Who should decide school closures?

I wear three(!) hats on this issue: as a resident whose children attend A.J. Baker P.S. in Kintore in the Thames Valley District School Board, as a Municipal Councillor in the Township of Zorra, and as the Vice Chair of the Community Schools Alliance.
The position of the Community Schools Alliance is “to have municipalities become partners with school boards in making decisions about where new schools are built and where schools are closed.”
To that end we have made several delegations (through member Municipalities) to the Minister of Education including a very positive delegation I presented at the Association of Municipalities of Ontario Conference in Ottawa in August (https://www.facebook.com/CommunitySchoolsAlliance/posts/1440354912712622).  Specifically I asked the Minister to engage in a “wide ranging consultation process, with all stakeholders including a variety of community groups, and Municipal Governments, to fully consider the significance of schools to rural, northern, and single school communities in developing the policy changes to the Funding Formula and PARG to end the Moratorium.”
I pointed out to the Minister that while schools are not “capital A” assets of Municipalities, they are “small a” assets.   Without our schools Municipalities cannot be complete communities that truly have the ability to plan and develop our future.
This delegation was very different in tone to past year’s delegations, it was open and consultative.  But the proof will be in what type of policies the Minister proposes to end the current Moratorium.
I encourage you to lobby your local Municipal Governments to become members of the Community Schools Alliance and help us to continue to fund research on this topic and advocate on their behalf.
Both personally as a parent, and as a Municipal Councillor, my position is a bit more far reaching: I believe that the decisions about where schools should open and close should rest entirely with Municipalities.
Municipalities have Planning Departments that do exactly this type of work.  Municipalities have Public Health Departments that have a wealth of knowledge on building vibrant, healthy communities.  Municipalities already build the majority of infrastructure in Ontario.  All these functions (Planning, Public Health, infrastructure, and Education in our communities) would be better achieved by having Municipalities control where such a vital piece of community building infrastructure as a school should be.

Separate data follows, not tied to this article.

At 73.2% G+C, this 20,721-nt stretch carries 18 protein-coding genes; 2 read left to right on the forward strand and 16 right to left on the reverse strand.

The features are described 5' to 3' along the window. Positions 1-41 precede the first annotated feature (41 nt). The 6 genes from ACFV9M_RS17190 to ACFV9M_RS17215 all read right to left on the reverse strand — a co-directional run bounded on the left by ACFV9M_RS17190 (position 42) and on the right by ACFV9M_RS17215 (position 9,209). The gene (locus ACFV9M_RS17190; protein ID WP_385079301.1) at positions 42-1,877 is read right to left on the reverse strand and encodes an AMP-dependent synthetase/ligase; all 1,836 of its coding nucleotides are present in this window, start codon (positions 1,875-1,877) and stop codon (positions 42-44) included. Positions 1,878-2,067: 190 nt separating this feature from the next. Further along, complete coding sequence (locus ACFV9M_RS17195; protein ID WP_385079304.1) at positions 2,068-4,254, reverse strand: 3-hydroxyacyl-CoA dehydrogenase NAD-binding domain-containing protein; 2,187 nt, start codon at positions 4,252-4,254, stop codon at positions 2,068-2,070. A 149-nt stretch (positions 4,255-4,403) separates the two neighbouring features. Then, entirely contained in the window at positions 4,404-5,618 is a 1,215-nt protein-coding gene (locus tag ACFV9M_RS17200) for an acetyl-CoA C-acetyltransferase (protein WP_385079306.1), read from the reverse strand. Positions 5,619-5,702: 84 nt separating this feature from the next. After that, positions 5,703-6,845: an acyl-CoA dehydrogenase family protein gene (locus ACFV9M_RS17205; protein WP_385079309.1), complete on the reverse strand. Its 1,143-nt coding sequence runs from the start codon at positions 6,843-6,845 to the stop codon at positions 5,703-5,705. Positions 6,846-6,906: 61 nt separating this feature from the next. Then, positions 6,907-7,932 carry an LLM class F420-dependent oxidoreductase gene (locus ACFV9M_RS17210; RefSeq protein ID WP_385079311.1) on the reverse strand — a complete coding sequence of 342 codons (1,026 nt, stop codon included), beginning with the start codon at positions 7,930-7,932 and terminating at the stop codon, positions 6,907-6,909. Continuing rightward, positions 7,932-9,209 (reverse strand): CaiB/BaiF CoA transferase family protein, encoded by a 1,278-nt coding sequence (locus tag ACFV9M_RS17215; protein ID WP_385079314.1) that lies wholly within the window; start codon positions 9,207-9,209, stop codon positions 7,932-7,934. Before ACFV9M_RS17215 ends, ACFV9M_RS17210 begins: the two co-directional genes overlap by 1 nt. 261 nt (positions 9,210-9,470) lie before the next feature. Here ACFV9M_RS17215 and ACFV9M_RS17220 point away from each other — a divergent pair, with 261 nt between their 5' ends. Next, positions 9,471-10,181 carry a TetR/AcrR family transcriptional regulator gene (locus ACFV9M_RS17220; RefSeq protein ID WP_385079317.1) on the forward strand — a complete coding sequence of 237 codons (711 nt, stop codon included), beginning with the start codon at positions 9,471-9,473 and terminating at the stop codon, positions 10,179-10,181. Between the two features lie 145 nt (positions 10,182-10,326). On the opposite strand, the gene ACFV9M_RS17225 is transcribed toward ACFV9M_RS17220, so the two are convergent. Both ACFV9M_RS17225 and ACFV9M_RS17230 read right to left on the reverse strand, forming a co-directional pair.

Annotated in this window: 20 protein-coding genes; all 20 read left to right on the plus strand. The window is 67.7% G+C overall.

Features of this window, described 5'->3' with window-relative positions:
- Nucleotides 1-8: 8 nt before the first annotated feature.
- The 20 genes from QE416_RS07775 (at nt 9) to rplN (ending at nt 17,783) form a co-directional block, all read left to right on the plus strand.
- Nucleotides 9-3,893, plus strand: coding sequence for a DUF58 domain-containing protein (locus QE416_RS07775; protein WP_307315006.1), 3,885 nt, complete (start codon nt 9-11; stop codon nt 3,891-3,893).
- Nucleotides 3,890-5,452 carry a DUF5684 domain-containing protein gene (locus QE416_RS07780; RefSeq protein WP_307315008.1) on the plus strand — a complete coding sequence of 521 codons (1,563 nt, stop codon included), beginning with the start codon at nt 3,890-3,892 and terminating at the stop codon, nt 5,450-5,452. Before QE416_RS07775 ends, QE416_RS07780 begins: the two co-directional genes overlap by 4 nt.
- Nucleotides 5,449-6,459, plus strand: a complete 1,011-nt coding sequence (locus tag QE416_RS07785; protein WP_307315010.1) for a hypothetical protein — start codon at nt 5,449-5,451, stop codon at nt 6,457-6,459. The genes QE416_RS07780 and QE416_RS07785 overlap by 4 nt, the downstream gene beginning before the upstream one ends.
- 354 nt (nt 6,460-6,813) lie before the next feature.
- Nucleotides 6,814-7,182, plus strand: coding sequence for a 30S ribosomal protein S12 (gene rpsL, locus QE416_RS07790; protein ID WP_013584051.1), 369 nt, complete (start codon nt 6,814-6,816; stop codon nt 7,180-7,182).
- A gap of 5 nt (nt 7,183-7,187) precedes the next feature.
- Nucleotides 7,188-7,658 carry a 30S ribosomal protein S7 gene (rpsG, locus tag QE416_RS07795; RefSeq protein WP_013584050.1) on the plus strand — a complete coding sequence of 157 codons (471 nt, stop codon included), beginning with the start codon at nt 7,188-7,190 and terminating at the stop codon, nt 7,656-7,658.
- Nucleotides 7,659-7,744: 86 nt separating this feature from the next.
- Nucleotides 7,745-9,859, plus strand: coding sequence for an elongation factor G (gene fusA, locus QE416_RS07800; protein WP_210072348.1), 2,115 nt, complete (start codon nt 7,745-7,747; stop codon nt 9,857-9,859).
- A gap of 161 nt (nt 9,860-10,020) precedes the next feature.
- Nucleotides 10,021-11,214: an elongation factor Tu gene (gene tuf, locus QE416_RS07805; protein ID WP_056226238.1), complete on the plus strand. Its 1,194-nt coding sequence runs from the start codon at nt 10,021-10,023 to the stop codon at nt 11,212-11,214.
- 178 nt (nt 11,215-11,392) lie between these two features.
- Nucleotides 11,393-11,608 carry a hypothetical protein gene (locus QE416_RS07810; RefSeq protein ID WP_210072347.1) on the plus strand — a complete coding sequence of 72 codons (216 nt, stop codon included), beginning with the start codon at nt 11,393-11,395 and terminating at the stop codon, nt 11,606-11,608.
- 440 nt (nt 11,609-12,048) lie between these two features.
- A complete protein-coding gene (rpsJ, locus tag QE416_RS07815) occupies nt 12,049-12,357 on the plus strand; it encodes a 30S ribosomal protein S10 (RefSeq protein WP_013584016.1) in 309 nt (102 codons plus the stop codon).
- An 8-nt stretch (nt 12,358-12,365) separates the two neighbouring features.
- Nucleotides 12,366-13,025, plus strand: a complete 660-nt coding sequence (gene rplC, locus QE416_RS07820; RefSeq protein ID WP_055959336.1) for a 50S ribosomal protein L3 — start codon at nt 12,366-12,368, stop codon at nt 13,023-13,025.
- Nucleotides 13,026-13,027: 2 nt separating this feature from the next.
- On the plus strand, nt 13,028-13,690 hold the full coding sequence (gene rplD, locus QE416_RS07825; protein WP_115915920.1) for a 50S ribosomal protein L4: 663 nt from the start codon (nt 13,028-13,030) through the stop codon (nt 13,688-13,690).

I know some people would argue that it is too big for Municipalities to take on, but I disagree.  Currently all capital funding is provided to School Boards by the Ministry of Education; transfer that to Municipalities.  Already almost all contracts with Education Staff are (at least initially) negotiated by the Ministry.  The curriculum is almost entirely written and mandated by the Ministry and only administered locally by Boards (and in my opinion not very “locally” as most Boards are too geographically large for their to be legitimately local understanding).
So I believe that not only are Municipalities capable of adding an “Education Department” to Public Works, Public Health, Planning, etc., I think that it would in fact result in better planned communities, more integrated communities, and more local knowledge and democracy in school opening and closing decisions.
All of these topics, and more, will be discussed in an open forum at the 2017 Ontario Rural Education Symposium being hosted this year by the Township of Zorra on Saturday November, 25th in the Embro Recreation Centre.
MOE Staff have confirmed that they will be attending to hear input on the recently announced policy changes…
I hope to see you there too.
2017 Ontario Rural Education Symposium:
To register:

Marcus Ryan
Councillor Ward 3

Mobile: 1.519.301.1634
FB: Marcus Ryan – Zorra
FB: Community Schools Alliance

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